Wednesday, February 10, 2010
Institute for Near East Policy
10 February '10
(A very complex country with many different forces in conflict. The despots may yet lose. Two more related articles are linked below)
February 11, the anniversary of the 1979 Islamic Revolution, is the most important official holiday in Iran. The public faces of the opposition Green Movement, Mir Hossein Mousavi and Mehdi Karrubi, have called for street demonstrations to mark the occasion. Meanwhile, government officials at every level have warned against such protests, threatening tough action against any participants. In this tense atmosphere, what are the prospects that Supreme Leader Ali Khamenei will agree to political compromise?
The rhetoric on both sides has grown more heated in recent days. Gen. Hossein Hamedani -- commander of the Muhammad Rasoul Allah Army, an Islamic Revolutionary Guard Corps (IRGC) branch in charge of Tehran security -- warned that "anyone who protests against the government on February 11 is not part of the Iranian people, and we dare to say that he is foreigner's agent." On the opposition side, Mousavi gave a February 2 interview in which he argued that the 1979 revolution did not end despotism in Iran. "[W]e have been too optimistic about the revolution," he said, implying that the Islamic Republic has deep flaws in its very structure.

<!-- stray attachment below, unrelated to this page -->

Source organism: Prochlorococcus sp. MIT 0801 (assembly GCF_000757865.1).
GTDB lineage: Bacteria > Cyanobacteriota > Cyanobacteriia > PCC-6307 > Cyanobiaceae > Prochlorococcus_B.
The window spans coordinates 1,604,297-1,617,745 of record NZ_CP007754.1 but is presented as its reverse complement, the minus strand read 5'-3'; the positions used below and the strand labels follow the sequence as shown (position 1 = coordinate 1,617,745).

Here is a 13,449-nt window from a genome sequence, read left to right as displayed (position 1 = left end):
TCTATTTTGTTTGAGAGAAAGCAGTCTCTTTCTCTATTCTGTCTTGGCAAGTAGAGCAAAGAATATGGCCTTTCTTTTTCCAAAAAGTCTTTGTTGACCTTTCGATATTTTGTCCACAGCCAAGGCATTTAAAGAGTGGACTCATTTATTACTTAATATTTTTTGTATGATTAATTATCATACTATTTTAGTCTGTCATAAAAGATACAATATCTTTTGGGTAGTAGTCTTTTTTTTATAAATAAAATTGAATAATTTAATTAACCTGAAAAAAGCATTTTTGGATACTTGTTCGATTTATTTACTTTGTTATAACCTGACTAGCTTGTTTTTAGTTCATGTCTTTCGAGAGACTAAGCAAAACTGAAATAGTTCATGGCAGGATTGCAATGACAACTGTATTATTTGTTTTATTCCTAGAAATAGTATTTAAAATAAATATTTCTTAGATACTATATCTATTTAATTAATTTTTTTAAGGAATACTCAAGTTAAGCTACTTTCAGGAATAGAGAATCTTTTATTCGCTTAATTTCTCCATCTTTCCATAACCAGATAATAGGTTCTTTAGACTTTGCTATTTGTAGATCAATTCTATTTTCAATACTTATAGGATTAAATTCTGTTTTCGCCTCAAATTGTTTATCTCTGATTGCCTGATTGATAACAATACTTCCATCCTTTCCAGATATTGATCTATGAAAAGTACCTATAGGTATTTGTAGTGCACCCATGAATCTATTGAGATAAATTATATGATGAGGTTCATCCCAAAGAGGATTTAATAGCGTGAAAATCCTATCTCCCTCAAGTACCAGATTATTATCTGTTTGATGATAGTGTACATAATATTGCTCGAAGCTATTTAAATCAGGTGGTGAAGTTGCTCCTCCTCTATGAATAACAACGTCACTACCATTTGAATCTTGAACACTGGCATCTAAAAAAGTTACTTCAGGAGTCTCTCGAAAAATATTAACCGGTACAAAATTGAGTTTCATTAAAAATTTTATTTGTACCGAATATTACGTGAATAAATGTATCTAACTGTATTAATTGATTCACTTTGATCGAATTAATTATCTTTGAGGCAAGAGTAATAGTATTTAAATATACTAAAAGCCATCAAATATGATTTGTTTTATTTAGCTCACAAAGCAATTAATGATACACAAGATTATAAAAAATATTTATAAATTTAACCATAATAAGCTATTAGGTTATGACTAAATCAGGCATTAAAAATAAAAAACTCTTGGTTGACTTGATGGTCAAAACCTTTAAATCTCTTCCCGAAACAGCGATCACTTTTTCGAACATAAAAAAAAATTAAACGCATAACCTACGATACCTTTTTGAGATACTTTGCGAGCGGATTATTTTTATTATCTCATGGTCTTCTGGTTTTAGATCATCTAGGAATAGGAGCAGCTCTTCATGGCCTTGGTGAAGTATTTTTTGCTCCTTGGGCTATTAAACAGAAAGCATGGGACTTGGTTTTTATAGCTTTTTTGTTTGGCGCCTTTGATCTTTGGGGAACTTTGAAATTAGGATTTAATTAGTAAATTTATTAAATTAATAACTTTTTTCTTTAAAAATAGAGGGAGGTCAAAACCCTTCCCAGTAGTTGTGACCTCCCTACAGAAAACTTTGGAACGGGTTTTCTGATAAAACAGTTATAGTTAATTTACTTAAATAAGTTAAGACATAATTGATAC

Pressure on Khamenei
After the surprising violence on December 27, 2009 -- the Shiite holy day of Ashura -- Khamenei faced intense pressure from government moderates to make at least minimal concessions with the opposition and extinguish the crisis. For example, moderate conservatives in the Majlis issued a report linking Said Mortazavi, former general prosecutor of Tehran, to the torture of prisoners in Kahrizak detention center. They argued that if the government takes action against such notorious hardliners, it will be able to forge a compromise that ends the protest movement.
These relative moderates seem to believe that some concessions are necessary to prevent the imminent demonstrations from spiraling out of control and eclipsing the Ashura violence. They also hope to prevent erosion of the Ahmadinezhad government's legitimacy outside Tehran and in the eyes of citizens who have remained passive thus far. In addition, they seem to believe that without compromise, the regime will do even more harm to its global image and perhaps increase international pressure on Iran.
(Read full report)
Related: The Basij Resistance Force: A Weak Link in the Iranian Regime?
How to Assess Political Fissures in Iran